Monday, October 16, 2017

Music Review: Darkest Darks, Lightest Lights by The White Buffalo

On October 6, 2017 I thought I heard a voice counting from the heavens. It was a raspy baritone saying, “1 2 1 2 3,” followed by the most angelic honky tonk music I’ve ever heard. It was actually a song called Hide and Seek by White Buffalo. I'm totally over exaggerating but that’s seriously almost exactly how the centerfold of this review, Darkest Darks, Lightest Lights, begins. You’ve probably heard White Buffalo before if you watched Sons of Anarchy or Californication. I never have time to watch tv so this was an all new discovery for me. Someone had recommended their music to me once before but it wasn’t my cup of tea at the time. Listening to this new album made me wonder how I could’ve been so closed minded.

As I said earlier, it starts out with a wonderful barroom symphony that could get any square out on the dance floor. The song is lead by some top shelf boogie woogie piano with some stellar guitar work providing a nice undercurrent. This band is super tight because they never get in each other’s way. From the barroom we get an uptempo story called Avalon. It’s an open ended narrative about a kid named Billy struggling with sobriety. My personal suggestion is not to listen to this one while you’re driving like I was because I was going 70 in a 55! I dare you not to get the chorus to this one stuck in your head. The storytelling continues with Robbery, another cool story that has the typical imagery of a couple robbers cloaked in darkness while attempting to take the money and run. The Brian Setzer style guitar solo in the middle of the song adds a nice touch. This one is a real finger snapper. I really enjoyed how this album flows.

Four songs in we get our first ballad, The Observatory. I don’t want to give anything away with this one. You should really camp out on this song in particular though because, in my opinion, the true testament to a great songwriter is how well they can write a ballad. Make sure to give an attentive ear to the lyrics. I thought this song in particular really spoke to what a true artist Jake Smith is because he did a great job strategically placing this ballad on the album where he did. The harmonica in Nightstalker Blues took me right back to when I was 18 years old riding around Greenville, South Carolina in my Ford Bronco II listening to Social Distortion’s self titled album on my cassette player. I love it when a song has the ability to throw me into a nostalgic fit. This song has a really cool ending to listen for too.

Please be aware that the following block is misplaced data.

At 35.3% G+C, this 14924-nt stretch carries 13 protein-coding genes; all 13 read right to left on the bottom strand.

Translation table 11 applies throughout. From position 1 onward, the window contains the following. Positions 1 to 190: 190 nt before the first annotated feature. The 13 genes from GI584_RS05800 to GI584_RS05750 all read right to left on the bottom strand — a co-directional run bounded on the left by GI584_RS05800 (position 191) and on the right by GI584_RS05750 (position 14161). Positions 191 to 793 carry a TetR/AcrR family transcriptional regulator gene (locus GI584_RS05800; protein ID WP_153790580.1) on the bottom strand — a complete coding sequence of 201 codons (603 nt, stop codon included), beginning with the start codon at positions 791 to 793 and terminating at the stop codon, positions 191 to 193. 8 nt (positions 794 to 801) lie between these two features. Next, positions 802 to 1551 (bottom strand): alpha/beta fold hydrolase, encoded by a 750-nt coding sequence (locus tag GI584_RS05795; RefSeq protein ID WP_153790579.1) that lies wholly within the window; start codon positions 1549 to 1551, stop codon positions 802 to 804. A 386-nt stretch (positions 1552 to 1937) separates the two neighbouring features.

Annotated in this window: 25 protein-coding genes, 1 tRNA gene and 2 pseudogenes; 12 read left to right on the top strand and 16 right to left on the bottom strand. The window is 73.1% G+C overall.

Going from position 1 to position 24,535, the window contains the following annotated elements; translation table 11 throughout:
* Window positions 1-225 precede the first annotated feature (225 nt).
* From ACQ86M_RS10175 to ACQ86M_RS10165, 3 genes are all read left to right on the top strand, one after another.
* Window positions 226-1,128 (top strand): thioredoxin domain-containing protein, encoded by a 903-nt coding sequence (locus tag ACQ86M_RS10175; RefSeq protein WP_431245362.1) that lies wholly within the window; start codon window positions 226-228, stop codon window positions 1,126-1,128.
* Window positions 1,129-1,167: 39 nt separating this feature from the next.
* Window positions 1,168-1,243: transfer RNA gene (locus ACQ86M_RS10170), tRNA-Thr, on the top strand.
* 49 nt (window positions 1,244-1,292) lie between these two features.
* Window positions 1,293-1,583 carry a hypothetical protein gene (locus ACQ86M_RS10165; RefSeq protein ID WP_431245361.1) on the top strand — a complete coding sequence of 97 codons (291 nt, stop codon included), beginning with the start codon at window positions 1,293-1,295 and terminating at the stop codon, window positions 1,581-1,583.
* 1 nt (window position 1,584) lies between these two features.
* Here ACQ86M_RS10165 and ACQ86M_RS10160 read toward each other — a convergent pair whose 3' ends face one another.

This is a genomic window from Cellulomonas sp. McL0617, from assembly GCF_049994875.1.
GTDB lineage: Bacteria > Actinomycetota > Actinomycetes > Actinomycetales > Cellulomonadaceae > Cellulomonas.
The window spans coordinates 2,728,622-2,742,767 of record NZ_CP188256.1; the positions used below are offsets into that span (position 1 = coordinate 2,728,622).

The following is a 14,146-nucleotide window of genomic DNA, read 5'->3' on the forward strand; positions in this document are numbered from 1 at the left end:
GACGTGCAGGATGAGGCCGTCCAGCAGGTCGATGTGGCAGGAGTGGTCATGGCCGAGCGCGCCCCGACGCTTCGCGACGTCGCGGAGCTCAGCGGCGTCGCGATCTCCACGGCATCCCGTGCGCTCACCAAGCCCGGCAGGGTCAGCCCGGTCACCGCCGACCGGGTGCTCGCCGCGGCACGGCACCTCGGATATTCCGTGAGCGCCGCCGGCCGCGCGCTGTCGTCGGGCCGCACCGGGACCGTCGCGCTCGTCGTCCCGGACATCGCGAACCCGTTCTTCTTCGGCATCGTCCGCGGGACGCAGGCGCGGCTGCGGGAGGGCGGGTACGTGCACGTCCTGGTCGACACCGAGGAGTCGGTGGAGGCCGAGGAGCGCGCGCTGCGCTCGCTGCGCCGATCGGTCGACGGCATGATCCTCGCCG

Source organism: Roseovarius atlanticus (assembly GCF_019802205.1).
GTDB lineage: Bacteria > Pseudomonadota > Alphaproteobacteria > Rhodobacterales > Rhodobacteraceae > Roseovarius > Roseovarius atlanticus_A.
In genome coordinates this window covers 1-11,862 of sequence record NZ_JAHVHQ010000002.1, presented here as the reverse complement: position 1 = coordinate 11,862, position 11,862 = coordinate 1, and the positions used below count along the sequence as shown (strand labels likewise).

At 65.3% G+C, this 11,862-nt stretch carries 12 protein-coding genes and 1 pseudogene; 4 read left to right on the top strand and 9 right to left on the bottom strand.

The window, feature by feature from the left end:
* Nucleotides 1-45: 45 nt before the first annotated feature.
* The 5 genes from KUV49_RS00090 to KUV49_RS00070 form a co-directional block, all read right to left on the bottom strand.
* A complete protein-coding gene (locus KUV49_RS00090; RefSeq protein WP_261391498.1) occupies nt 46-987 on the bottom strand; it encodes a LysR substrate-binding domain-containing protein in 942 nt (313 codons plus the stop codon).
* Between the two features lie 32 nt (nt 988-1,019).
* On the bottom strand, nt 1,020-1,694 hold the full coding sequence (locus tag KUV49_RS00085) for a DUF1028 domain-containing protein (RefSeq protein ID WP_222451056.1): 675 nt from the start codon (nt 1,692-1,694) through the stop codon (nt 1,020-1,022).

The western tinged track Border Town/Bury Me In Baja adds a nice touch of variety to the album but doesn’t disrupt the flow at all. If I had to describe Jake Smith as a songwriter to someone who’s never heard White Buffalo I would say listening to one of his albums is like reading a compilation of an author’s short stories. He’s such a great storyteller and somehow has perfected the craft of making sure the music sits nicely underneath each particular tale. The Heart and Soul of the Night is another nice feel-good rocker that’s very upbeat. The thing that makes this album so great is you can easily listen to it from start to finish and never get bored. I try really hard not to say what my favorite songs are when I’m reviewing an album so that readers can listen with no preconceived notions which I could be held accountable for but I’m going to break my rule and say this song held up to the rest of the album for me.


I Am The Moon closes out the album on a somber note. I found it to be an intriguing closer because of how mellow it is. You have to be very crafty to close out your record with a slow song and this one proves what a seasoned songwriter Jake Smith is. As I conclude this review I have to digress back to my original epiphany about White Buffalo. Listening to this album made me wonder how I could’ve been so closed minded when someone tried to introduce me to their music a couple years ago. Don’t deprive yourself the same way I did! Go listen to it on Spotify, download it on iTunes, or take it a step further and buy the album at one of White Buffalo’s shows. Tell Jake Smith Story and Grit sent you! He’ll probably ask who the hell Story and Grit is but it would still be funny. Darkest Darks, Lightest Lights guys! Stop reading and go listen…..

Bio Matthew Westmoreland (or Matty, as his friends call him) was born in South Carolina, grew up in Georgia, and rambled everywhere in between. Currently located in Mendocino, California with his wife and two sons, he spends his days writing songs and his evenings listening to & reviewing albums for Story & Grit before gigs. Look for his debut album in late 2017 and keep up with him in the meantime at facebook.com/westmorelandsounds
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